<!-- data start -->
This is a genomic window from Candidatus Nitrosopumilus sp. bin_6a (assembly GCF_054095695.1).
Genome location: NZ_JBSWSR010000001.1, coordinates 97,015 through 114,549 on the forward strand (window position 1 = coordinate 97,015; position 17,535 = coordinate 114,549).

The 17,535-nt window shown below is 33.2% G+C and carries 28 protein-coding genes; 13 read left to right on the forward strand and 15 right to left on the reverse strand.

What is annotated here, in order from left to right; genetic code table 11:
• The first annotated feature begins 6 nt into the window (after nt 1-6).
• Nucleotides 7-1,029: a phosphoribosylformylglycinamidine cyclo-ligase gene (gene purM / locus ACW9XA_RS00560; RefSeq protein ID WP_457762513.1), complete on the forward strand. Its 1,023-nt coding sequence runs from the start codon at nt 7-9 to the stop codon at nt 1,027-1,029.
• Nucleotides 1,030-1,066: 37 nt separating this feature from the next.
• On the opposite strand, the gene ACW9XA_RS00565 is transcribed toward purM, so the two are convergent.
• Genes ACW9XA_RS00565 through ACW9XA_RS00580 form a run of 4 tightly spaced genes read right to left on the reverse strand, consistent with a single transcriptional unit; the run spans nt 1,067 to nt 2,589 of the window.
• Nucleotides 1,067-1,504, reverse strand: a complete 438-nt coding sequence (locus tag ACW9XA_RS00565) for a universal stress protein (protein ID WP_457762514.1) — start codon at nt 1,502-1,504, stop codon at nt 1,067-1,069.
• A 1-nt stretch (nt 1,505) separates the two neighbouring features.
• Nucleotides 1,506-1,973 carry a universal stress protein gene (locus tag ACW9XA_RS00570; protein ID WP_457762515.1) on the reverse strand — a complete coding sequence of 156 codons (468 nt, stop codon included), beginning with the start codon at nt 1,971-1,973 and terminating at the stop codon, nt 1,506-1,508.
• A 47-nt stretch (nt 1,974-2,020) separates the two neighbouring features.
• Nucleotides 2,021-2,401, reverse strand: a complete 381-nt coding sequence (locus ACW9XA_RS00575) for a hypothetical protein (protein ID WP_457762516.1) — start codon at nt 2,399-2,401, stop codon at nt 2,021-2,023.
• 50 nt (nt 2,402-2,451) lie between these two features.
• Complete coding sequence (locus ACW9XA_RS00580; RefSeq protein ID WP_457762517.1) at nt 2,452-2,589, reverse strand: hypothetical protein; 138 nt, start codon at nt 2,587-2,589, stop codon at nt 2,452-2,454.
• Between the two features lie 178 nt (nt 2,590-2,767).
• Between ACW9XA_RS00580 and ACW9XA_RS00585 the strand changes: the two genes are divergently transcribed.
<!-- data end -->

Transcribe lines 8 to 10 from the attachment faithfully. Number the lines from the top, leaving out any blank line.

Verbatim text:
• On the opposite strand, the gene ACW9XA_RS00565 is transcribed toward purM, so the two are convergent.
• Genes ACW9XA_RS00565 through ACW9XA_RS00580 form a run of 4 tightly spaced genes read right to left on the reverse strand, consistent with a single transcriptional unit; the run spans nt 1,067 to nt 2,589 of the window.
• Nucleotides 1,067-1,504, reverse strand: a complete 438-nt coding sequence (locus tag ACW9XA_RS00565) for a universal stress protein (protein ID WP_457762514.1) — start codon at nt 1,502-1,504, stop codon at nt 1,067-1,069.